Free Resources

Articles

Communicating Workplace Safety

More than ever before, occupational health and safety has become a major priority for almost every New Zealand workplace.

Organisations must, by law, ensure that their employees are adequately trained to perform at their job in the safest way possible and that particular occupational health and safety policies are adhered to.

Depending on the organisation, the employees involved, the information that is to be communicated – there is a multitude of different communication pathways that can be taken to deliver a message of workplace safety. It can be as simple as an OSH trainer standing in front of a group, or perhaps a group discussion, or a role play.  Video support, independently or within a PowerPoint presentation, can be used as either the main training tool or as an aid to reinforce the spoken message.

Unfortunately, a topic such as workplace safety can quite often fall on deaf ears.  For some people, the thought of discussing manual handling risks or reporting near misses with a manager or colleague would be about as exciting as watching paint dry. It may take a serious injury or fatality to ultimately alter the mindset of an individual or even the culture of an organisation.

Incorporating video into a health & safety or induction training session can provide a range of benefits:

1. Continuity of the message – Whether it is the induction of new staff, or conducting refresher training for existing employees, using video to deliver the message will ensure that every trainee receives exactly the same message, the same way, an important component to an organisation’s ability to to comply with legislation and achieve a healthy and safe environment.

2. A picture tells a thousand words. In most instances, video can deliver a message far more efficiently and effectively than the spoken word alone, especially when trying to describe a particular action or technique.  Time is a precious commodity nowadays. Any opportunity to communicate a message more efficiently will always have a positive effect on the workplace.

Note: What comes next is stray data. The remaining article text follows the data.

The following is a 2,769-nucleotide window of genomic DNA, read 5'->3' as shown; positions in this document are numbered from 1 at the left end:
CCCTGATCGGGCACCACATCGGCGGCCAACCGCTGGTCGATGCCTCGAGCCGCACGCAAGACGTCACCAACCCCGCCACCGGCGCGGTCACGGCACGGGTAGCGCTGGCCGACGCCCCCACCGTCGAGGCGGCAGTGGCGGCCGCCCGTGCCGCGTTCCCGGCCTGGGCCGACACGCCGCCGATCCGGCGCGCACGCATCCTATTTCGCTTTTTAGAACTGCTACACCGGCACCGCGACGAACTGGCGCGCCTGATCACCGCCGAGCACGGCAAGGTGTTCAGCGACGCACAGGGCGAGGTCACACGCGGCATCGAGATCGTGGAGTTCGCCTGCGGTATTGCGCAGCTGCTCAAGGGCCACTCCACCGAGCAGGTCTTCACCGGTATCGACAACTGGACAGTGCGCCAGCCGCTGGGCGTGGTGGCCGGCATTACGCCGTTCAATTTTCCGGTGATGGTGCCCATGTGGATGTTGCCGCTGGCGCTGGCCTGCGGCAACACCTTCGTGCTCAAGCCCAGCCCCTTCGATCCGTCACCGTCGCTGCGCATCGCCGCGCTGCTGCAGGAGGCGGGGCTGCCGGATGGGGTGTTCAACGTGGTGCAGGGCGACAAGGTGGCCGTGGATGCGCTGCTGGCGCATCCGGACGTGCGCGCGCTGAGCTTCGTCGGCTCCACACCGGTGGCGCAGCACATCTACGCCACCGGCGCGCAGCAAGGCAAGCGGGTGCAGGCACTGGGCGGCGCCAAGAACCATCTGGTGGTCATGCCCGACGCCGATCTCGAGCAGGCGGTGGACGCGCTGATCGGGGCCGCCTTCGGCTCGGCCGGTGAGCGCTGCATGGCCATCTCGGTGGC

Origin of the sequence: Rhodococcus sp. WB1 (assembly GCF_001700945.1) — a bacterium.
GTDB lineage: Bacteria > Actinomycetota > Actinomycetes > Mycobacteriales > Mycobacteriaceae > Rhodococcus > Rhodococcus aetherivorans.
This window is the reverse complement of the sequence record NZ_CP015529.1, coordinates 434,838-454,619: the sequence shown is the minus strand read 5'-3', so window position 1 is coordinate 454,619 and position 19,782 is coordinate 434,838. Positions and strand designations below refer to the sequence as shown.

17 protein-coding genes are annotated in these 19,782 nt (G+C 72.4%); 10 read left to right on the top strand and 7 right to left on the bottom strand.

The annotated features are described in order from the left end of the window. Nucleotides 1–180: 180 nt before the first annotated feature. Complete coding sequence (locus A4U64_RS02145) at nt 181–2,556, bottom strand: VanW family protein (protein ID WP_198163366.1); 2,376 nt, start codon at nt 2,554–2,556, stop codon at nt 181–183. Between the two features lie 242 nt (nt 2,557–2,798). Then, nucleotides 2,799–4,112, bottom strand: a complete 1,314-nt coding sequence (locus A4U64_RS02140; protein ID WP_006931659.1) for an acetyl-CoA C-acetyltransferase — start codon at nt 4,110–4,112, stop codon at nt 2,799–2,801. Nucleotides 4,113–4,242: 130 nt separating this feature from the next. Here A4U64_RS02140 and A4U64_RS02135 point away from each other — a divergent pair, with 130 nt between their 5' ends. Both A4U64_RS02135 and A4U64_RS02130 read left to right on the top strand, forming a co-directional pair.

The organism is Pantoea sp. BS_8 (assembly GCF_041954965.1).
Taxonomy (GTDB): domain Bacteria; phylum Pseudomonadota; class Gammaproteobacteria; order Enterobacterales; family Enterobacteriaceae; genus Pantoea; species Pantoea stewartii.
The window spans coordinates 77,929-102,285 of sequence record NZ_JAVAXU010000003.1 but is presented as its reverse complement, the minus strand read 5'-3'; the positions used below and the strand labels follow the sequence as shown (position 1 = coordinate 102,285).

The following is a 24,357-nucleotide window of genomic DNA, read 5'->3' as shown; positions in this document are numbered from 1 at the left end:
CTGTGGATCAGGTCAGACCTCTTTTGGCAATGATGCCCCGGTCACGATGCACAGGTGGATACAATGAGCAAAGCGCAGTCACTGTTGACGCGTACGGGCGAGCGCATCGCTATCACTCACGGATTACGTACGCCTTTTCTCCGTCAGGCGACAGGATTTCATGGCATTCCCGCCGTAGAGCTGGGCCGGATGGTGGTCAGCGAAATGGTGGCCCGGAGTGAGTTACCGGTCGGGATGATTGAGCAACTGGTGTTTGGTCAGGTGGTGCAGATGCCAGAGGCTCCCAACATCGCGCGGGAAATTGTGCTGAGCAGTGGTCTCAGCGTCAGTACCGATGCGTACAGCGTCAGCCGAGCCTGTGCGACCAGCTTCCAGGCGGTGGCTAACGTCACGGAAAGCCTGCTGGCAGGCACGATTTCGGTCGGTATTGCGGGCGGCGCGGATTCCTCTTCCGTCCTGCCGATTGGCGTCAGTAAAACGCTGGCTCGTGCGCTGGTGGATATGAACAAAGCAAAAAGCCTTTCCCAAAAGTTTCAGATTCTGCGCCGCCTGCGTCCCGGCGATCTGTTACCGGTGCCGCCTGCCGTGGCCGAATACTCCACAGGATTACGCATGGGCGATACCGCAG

3. Most importantly, video does an excellent job of conveying emotion. If the intention is to send home a message of great importance, the ability to tap into people’s emotions can be an excellent strategy. A message or idea is more likely to be remembered if it has impact. As witnessed now on many TV advertising campaigns – whether it be for safety at work, anti smoking, or safe driving – “shock value” is one approach often used to ensure the audience receives the message.

As an example, an arresting, memorable and high-impact video for an engineering company's induction programme for all contractors and employees, or just those working on a specific project would:

- engage all inductees whether they be labourers or qualified engineers.
- be 10-15min duration in total.
- deliver greater consistency in delivery of the company's Health & Safety message at every induction session.
 
After watching the video viewer would be able to understand and remember the 2 key messages:
- to consider safety before all other considerations.
- what the consequences of not adhering to the rules can be.